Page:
Christina came and helped weed the sweet potato & 2nd sweet corn square with Mercy.
Christina also brought her SLR camera and took pictures of the garden. Here are a few of those pictures.
Mercy sprayed the tomatoes again today to try and stave off the Early Blight on the tomatoes. She mixed up 2 pints raw skim milk from the separator with a dollop of molasses in a gallon sprayer.
Next year, we need to start the spraying earlier. We also should do some trials comparing copper, raw milk, neem, kelp, all separately then in various combinations. But that may be more than I can manage.
Task list for the next few days…
There is a lot of rain in the forecast though so we will see. Weeding and planting dent corn are the priorities. Update 6/1/17 No rain forecasted for another few days and temps in the mid 80s.
We have a variety of flowers growing in a bed in front of the house, tended by Celia. I am experimenting with flower arrangements. Here is one with Yarrow, Anise Hyssop, and Echinacea Purpea I did today.
These flowers are also medicinal.
We also grew an old fashioned Petunia from Southern Exposure Seed Exchange.
I need to borrow some flower arranging books from the library this week.
More flowers are in the works in the big garden across the street. Sunflowers, Zinnias, and Cosmos.
What flowers do you like to grow?
As we did the foliar feeding, Mercy and I discussed the tasks we need to do the next day or so. Here’s the list:
Also weeded between first corn rows in Square #4, knocked out some weeds in Square #6 around the melons. Test dug a couple Red Pontiac plants and a Kennebec. Potatoes are coming along but need more time and water.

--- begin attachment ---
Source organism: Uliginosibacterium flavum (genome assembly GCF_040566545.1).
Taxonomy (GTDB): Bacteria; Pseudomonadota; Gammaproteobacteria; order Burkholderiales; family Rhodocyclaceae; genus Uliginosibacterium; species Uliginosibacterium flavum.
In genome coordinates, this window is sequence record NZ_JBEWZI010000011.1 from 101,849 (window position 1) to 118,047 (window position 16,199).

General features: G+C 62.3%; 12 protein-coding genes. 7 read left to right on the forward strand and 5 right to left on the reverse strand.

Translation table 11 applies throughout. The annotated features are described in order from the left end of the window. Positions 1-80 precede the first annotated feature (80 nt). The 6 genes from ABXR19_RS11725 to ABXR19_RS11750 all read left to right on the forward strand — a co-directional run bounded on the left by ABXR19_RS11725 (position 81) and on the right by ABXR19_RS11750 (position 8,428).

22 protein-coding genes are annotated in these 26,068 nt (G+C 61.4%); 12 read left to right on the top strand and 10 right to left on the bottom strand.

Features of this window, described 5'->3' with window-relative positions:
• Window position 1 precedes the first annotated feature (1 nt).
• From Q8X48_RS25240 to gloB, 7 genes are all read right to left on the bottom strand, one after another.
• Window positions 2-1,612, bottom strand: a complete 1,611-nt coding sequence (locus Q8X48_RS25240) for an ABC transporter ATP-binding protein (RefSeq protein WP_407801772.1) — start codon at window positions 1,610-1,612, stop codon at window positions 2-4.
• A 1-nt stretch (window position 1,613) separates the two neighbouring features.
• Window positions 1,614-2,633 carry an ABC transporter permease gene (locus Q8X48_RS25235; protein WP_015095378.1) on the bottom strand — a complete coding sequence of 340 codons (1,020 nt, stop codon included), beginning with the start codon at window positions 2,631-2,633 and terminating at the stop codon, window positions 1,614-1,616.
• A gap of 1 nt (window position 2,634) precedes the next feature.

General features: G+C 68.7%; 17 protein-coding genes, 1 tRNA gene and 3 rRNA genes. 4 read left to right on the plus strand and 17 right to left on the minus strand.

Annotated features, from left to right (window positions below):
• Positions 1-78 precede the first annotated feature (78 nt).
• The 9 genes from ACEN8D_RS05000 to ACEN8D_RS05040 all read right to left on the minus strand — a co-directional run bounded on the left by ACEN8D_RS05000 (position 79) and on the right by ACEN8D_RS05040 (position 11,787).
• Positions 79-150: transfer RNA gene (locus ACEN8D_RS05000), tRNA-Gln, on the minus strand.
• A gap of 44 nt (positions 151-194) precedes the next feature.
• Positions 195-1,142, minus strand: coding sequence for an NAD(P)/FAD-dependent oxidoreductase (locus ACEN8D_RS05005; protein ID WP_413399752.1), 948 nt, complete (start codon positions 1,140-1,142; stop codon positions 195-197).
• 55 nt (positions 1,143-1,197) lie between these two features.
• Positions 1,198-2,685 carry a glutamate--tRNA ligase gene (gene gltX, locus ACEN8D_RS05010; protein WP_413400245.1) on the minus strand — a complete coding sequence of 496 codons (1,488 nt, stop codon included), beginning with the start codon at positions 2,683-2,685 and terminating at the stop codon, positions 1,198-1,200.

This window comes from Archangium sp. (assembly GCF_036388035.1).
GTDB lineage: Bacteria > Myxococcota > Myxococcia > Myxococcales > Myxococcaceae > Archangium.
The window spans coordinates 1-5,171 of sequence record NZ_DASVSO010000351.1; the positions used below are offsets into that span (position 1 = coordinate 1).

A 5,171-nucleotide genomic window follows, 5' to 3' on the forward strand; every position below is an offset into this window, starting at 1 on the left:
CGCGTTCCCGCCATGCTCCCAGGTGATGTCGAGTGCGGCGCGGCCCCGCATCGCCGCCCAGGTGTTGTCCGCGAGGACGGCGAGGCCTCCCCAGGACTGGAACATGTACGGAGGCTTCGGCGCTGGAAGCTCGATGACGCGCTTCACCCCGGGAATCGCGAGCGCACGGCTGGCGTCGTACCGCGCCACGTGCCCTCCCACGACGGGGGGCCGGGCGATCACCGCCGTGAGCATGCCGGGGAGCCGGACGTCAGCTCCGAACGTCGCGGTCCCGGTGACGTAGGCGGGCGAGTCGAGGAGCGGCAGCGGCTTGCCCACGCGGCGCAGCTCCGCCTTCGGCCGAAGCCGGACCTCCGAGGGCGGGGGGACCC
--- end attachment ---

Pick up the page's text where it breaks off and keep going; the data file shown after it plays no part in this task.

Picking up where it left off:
We did harvest a couple small squashes. They are coming along nicely!
Did observe a large amount of crab grass germinating in the sweet potatoes. That is going to be a bog scuffle hoeing project in the next few days!
Mercy and I decided to do a foliar feeding for the Marglobe tomatoes as we are seeing early blight already. It always starts on the bottom leaves and branches, killing them and moving up the plant, severely limiting our production in late season.
Here’s what we mixed.
Per each gallon sprayer:
All this went into our $5 Walmart gallon sprayers.
We hit all the tomatoes, cucumbers, beans, squashes, eggplants, peppers, herbs, cabbages.
Planted eggplant and jalapeño seedlings.
Replaced some tomatoes the potato beetles had eaten.
Strung up Marglobes for a second time and pruned them. I think blight has already set in. Next year, we need to start either copper spray or milk/neem/kelp spray 10-14 days after planting. Will start on it in the next few days though and see if it helps.
Set string supports for cucumbers and pole beans
Reseeded some melons and watermelons that did not come up well after the last rains. Watermelons were (1) Sam Howie:s variety, Sugar Baby, Blacktail Mountain, and Charleston Grey. Melons planted were Aphrodite, Edisto, and Green Machine.
Mercy finished replanting some of the dead or dying tomatoes.
Mercy finished digging holes for winter squashes in Square #5. I filled them with partially completed compost (it was all we had) and fertilizer. Mercy planted the winter squashes. We planted Cushaws, Tan Cheese Pumpkins from Ginny, Neck Pumpkins from saved seed given to is originally by people who came for feta cheese classes years ago, Old Fashioned Tennessee Vining Pumpkins from Jim Osborne, and some unknown variety.